|CCD galaxy photometry and the calibration of photographic surveys|
We present CCD UBVRI aperture photometry and total B-band magnitudes fora sample of 155 galaxies with B<~18 covering 14UK Schmidt fields. The data, taken on a variety of telescopes, have beenacquired in order to calibrate photographic photometry on these fields.Using these data, we discuss the calibration of photographic galaxysurveys at these magnitudes, and show that the accuracy of suchphotometry is potentially better than +/-0.05 mag. However, data fromboth the COSMOS and APM automatic plate measuring machines show strongsurface-brightness-dependent systematic errors, which primarily manifestthemselves as a much increased scatter (~+/-0.25 mag). The cause ofthese effects is almost certainly related to the limited dynamic rangeof the automated machines. They have the potential to introduce scaleerrors of up to ~0.1 mag per magnitude into the photographic magnitudes,and we discuss the implications of this for bright galaxynumber-magnitude counts. We show evidence for a scale error in the APMgalaxy survey magnitudes. Our revised APM magnitudes allow a standard,non-evolving cosmological model to fit the APM galaxy counts in therange 17<B<20, although this model continuesto overpredict the galaxy count at brighter magnitudes.
|Galaxy redshifts in an equatorial field in Virgo and the spatial distribution of local Lyman alpha clouds|
New redshifts are presented for 51 galaxies which lie in a narrow stripalong the celestial equator. The redshifts are derived from a mixture ofoptical and H I spectra; for the latter subset (37 galaxies) H I fluxesand line widths are also given. One of the two Ly-alpha clouds in theLocal Supercluster appears to be associated with a spiral galaxy,although the angular and physical separations (42 arcmin and 180 kpc)are large. The other nearby Ly-alpha cloud and the large H I cloudappear to be more isolated. None of the nine Ly-alpha clouds withvelocities between 5000-20,000 km/s are associated with any specificgalaxies, but most appear to fall within or near the large-scalestructures defined by the galaxies.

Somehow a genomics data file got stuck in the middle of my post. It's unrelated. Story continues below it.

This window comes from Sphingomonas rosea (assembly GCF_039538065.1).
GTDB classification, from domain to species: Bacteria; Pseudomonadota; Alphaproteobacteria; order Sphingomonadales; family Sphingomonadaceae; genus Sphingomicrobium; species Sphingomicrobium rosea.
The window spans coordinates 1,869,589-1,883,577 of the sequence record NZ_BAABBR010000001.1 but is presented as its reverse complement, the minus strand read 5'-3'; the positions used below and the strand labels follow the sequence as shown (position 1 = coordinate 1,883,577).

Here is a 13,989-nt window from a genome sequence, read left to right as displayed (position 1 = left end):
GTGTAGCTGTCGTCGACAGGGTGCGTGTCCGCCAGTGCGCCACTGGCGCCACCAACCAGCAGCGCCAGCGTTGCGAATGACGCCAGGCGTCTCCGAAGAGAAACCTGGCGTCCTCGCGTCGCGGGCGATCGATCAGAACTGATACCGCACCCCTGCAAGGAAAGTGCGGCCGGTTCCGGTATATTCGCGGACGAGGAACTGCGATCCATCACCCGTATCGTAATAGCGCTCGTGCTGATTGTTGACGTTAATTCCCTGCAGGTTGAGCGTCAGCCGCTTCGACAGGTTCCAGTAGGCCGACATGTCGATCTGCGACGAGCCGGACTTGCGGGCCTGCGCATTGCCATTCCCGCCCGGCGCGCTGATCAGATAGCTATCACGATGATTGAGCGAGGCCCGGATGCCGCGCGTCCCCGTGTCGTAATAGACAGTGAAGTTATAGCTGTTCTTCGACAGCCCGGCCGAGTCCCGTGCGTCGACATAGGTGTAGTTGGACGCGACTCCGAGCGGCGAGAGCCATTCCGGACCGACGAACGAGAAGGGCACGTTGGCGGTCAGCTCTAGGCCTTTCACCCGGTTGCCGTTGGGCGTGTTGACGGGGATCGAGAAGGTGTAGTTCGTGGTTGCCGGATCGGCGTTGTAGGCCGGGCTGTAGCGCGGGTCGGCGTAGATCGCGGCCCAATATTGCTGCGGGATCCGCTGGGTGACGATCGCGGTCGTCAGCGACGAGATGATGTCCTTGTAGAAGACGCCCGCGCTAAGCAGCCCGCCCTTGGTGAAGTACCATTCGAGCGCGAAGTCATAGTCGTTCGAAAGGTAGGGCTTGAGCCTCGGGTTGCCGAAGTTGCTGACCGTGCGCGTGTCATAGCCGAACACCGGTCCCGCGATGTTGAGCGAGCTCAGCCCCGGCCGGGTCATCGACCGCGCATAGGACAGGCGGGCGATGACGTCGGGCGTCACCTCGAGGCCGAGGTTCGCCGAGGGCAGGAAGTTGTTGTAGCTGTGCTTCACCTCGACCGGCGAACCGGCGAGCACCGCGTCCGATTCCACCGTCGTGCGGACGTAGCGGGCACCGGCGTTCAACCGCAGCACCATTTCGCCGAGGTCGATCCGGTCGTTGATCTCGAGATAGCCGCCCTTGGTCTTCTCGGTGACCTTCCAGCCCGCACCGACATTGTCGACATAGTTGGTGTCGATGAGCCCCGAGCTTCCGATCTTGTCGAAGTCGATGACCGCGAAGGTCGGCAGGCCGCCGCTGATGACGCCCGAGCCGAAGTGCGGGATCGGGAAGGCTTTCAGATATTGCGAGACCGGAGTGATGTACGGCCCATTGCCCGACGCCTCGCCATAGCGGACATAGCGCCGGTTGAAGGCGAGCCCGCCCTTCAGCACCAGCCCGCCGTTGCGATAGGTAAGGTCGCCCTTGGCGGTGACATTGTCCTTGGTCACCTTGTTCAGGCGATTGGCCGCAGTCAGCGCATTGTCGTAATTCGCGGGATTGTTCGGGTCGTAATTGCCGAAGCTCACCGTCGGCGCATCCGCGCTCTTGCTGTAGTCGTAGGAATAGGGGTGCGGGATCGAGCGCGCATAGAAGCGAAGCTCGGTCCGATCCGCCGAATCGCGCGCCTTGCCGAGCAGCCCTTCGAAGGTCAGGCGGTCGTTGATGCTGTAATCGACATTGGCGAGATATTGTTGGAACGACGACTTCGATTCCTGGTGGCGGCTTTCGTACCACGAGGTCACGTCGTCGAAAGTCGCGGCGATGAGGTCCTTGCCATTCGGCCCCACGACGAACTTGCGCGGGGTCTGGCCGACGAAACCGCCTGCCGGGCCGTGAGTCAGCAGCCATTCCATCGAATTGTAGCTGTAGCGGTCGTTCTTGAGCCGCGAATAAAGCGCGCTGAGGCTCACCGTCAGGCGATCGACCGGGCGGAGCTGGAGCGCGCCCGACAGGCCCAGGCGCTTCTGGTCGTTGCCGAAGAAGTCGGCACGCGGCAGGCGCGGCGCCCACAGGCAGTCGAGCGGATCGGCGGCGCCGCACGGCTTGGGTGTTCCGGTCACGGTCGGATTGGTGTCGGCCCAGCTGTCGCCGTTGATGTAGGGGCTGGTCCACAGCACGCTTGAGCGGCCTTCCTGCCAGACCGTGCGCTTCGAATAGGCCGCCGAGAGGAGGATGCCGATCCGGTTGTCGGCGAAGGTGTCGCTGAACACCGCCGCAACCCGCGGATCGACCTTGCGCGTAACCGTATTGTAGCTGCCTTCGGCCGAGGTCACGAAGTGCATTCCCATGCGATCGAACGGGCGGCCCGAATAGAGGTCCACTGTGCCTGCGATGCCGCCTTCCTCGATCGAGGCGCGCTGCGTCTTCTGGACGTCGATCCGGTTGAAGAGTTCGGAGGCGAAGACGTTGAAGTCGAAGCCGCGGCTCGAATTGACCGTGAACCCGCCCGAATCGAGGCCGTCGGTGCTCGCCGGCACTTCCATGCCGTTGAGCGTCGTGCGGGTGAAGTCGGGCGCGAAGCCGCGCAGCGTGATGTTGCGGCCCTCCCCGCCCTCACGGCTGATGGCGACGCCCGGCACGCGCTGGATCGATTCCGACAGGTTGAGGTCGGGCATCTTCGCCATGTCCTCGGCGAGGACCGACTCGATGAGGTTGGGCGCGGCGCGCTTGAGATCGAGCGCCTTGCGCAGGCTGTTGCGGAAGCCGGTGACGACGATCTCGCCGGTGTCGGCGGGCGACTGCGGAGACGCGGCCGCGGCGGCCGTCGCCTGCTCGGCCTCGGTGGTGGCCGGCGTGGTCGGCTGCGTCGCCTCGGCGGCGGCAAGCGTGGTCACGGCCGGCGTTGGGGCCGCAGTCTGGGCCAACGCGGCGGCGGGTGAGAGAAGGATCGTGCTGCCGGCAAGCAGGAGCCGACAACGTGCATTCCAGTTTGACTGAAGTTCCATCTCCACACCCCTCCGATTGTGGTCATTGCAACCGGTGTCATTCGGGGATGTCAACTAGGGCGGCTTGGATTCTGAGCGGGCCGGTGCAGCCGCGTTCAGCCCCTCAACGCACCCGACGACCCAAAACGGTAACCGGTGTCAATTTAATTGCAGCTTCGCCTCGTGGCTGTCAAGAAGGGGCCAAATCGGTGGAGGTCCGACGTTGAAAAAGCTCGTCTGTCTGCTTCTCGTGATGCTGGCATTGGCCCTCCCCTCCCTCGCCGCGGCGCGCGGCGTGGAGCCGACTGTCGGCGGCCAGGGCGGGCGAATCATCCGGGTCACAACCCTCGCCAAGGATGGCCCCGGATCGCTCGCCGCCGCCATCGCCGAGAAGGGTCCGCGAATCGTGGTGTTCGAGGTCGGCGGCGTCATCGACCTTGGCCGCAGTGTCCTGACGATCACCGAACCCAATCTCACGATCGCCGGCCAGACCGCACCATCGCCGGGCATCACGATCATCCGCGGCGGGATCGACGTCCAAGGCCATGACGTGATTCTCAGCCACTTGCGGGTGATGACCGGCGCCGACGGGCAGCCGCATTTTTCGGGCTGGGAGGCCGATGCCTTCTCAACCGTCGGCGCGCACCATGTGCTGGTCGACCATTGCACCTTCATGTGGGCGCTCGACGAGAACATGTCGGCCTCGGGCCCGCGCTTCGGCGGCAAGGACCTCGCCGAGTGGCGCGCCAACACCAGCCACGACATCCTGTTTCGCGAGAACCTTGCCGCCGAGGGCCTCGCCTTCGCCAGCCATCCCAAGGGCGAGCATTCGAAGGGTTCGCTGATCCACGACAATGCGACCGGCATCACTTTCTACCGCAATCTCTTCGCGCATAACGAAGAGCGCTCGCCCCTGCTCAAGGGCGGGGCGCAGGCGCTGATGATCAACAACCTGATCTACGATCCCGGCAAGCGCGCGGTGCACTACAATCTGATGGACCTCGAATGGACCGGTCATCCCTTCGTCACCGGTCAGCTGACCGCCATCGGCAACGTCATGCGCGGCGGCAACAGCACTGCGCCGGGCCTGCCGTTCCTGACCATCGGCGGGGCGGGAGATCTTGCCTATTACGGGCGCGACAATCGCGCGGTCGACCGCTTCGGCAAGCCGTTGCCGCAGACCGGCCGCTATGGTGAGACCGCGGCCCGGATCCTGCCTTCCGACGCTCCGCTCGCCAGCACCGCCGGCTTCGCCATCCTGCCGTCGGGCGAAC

|Isolated Triplets of Galaxies - a Complete Summary of Radial Velocities and Reduced Data|
|A complete galaxy redshift sample. III - Methods and catalogue|
Redshifts and photometry are presented for 329 field galaxies selectedin five high-latitude fields to limiting isophotal B1 magnitudes ofabout 17. The essential spectroscopy was obtained at theAnglo-Australian Telescope. It is demonstrated that the photometricprecision is better than 0.10 mag and that the radial velocity errorsare mostly below 45 km/s. Some aspects of the galaxy distribution andspectral-line statistics are briefly discussed.
|Radial velocities and virial masses of some isolated triplets of galaxies|
Spectroscopic observations of isolated triple systems from the list ofKarachentseva et al. (1979), obtained using the UAGS spectrograph andUM-92 image tube (slit scale 8.6 arcsec/mm, reciprocal dispersion 100A/mm) on the 6-m telescope of the Special Astrophysical Observatory ofthe USSR Academy of Sciences during 1981-1982, are reported. Radialvelocities for 31 components belonging to 13 triplets and calculatedvirial masses and mass-luminosity ratios (f) for seven triplets arepresented in tables. The corrected values of f range from 0.2 to 82.4solar f.